On January 1st of this year, while traveling on Pacific Ave between Forest Grove and Cornelius, a driver entered the highway from a driveway on the north side of the road, entered the center divider while speeding up, and pulled into my vehicle. It happened fast enough that I did not have time to react to avoid the collision. We both pulled to the right shoulder of the road immediately to exchange personal and insurance information. He told me that he didn’t see my vehicle as he sped up to merge. I asked how he couldn’t see a 2007 Chevy Tahoe that has automatic daytime running lights, to which he simply stated again that he did not see my vehicle. Based on the other driver’s insistence that he would insure his insurance company would cover all repairs and his pleading that I not let the police sort the accident out, I felt it best to immediately contact the police and report the accident.
When the police arrived, he and I both provided a statement (police report is attached). The investigation seemed to take longer than I thought it would. It turns out the reason for the length of the investigation is that his Washington driver’s license came back as being suspended, so he was going to be cited for the accident. Though there was evident body damage, my vehicle seemed to be in good working order, so after the police left, I continued driving the vehicle. I was a little rattled by the suddenness of the accident, so I decided to go find a parking lot and park for a bit to settle down. I also decided that I would forgo the errands I had intended and try to make a little money driving for UBER.
Immediately upon returning home that evening I completed an accident report for Oregon DMV, and filed a claim online with my insurance company (Esurance). I received an email on January 2nd from Esurance informing me of the claim number and adjuster assigned to the claim. On January 4th, I received a letter concerning what would be my responsibilities during the claim process. On January 5th, I emailed Ms. Sobieck a copy of the accident report completed by the police at the scene of the accident. On January 7th, I went to the Forest Grove Police Department to get a copy of the police report submitted for the accident (attached).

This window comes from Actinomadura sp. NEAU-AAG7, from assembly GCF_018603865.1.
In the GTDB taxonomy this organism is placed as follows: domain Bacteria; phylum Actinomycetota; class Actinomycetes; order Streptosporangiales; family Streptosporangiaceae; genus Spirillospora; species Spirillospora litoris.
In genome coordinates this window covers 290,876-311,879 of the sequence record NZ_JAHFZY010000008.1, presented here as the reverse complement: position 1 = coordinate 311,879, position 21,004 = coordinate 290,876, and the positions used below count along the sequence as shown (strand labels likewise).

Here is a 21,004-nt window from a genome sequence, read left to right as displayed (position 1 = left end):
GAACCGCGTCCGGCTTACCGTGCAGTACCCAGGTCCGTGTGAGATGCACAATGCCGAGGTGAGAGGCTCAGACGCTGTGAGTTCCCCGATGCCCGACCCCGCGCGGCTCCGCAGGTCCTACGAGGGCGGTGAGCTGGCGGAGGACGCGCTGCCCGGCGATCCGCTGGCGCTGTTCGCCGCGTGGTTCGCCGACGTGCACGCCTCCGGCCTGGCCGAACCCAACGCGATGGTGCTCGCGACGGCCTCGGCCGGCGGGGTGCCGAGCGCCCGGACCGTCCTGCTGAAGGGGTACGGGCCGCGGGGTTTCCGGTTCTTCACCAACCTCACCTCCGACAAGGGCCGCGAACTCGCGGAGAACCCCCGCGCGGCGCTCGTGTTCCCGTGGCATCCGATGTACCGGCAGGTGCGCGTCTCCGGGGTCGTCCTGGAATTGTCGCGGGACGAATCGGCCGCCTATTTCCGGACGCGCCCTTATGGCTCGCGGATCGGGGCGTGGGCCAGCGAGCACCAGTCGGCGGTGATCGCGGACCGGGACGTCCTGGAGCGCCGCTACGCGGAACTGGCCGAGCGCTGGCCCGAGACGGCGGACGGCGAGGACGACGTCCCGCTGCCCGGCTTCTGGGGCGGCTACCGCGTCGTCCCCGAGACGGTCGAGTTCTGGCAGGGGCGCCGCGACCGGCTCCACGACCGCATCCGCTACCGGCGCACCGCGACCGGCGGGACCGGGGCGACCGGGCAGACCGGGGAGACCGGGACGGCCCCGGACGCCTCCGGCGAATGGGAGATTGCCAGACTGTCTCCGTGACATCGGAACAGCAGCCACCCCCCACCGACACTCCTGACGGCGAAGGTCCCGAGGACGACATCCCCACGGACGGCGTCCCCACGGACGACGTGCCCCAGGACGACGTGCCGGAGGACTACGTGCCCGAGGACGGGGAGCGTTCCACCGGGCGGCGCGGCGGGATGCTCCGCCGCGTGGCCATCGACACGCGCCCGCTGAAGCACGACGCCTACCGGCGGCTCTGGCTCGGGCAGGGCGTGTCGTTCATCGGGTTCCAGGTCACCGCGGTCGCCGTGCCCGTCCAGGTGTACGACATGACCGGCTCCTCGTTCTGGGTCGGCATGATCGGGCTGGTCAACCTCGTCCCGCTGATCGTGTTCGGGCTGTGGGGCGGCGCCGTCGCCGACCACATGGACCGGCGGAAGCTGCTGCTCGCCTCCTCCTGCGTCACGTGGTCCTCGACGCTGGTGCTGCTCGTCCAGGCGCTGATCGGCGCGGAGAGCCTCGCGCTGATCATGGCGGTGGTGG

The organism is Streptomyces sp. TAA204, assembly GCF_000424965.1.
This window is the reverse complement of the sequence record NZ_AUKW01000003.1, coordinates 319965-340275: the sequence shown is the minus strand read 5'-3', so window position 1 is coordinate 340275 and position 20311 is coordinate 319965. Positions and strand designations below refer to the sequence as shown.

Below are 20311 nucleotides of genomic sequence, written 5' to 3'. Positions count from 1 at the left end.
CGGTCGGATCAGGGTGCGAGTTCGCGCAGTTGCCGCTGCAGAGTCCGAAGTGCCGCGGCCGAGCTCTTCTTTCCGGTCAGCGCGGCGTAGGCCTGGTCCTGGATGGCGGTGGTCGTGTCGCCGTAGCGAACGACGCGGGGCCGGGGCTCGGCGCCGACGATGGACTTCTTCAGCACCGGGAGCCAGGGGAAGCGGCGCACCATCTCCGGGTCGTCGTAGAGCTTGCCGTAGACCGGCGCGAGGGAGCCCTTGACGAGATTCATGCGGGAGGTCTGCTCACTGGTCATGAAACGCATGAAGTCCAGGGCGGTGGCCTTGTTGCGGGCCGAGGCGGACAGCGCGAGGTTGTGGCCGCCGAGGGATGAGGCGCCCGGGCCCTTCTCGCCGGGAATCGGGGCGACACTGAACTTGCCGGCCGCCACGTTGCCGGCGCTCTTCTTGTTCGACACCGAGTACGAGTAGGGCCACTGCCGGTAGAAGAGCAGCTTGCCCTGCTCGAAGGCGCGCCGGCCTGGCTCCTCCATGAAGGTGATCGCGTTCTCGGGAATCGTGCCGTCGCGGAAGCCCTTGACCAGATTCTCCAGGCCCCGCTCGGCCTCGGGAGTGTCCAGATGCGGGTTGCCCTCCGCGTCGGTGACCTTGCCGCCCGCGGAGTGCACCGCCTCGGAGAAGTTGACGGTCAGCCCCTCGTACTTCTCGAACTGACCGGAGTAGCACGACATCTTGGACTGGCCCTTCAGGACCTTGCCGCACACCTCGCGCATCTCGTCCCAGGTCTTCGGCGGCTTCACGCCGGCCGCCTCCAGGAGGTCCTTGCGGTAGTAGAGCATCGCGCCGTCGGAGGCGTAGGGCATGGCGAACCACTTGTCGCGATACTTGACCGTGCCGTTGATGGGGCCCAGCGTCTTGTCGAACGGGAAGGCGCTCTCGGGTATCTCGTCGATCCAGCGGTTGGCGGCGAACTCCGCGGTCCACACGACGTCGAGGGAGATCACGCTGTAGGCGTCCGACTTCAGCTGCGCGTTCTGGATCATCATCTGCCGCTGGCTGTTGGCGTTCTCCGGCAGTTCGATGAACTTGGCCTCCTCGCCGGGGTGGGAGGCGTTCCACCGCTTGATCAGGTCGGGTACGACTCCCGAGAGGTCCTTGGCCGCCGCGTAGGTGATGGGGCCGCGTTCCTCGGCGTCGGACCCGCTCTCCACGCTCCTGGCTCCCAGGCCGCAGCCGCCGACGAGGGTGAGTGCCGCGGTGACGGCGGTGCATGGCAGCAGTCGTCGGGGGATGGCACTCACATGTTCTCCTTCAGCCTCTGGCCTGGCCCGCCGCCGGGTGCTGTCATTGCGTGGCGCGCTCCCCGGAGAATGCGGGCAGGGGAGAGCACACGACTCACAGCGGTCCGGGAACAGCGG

On or about January 6th, I was informed by Ms. Sobieck that Viking Insurance, the insurer of the other driver, had reached a decision that they would assume 85% of the liability, leaving me to cover the remaining 15% of the costs of repair. She recommended that I take the offer, and they would attempt to recover the remaining costs during arbitration. I called the adjuster for Viking Insurance, Ms. Corinne Hashenberger, to find out why they were trying to force me to accept any responsibility for the accident. She told me that they determined, based on their insured’s statement that he was doing 10 mph while merging, that I “made an insufficient effort to avoid the accident.” I told her that I had clearly told them he had accelerated quickly and there was no opportunity to avoid the accident. She maintained her assertion that I’d not made sufficient effort to avoid the accident. She expressed no concern that the speed limit was 40 mph and that attempting to merge at 10 mph would violate the Oregon Vehicle Code that requires drivers to act and a “responsible and prudent manner” as well as section 811.285 that requires vehicles to safely merge at the posted speed.
I continued to drive the vehicle as I had been doing previously. While returning from Portland on the 7th, I noticed a grinding noise coming from the front left wheel, which took the brunt of the impact. I decided that the vehicle was probably not safe to drive anymore, so I decided to take it into the shop for repairs and did so on January 8th.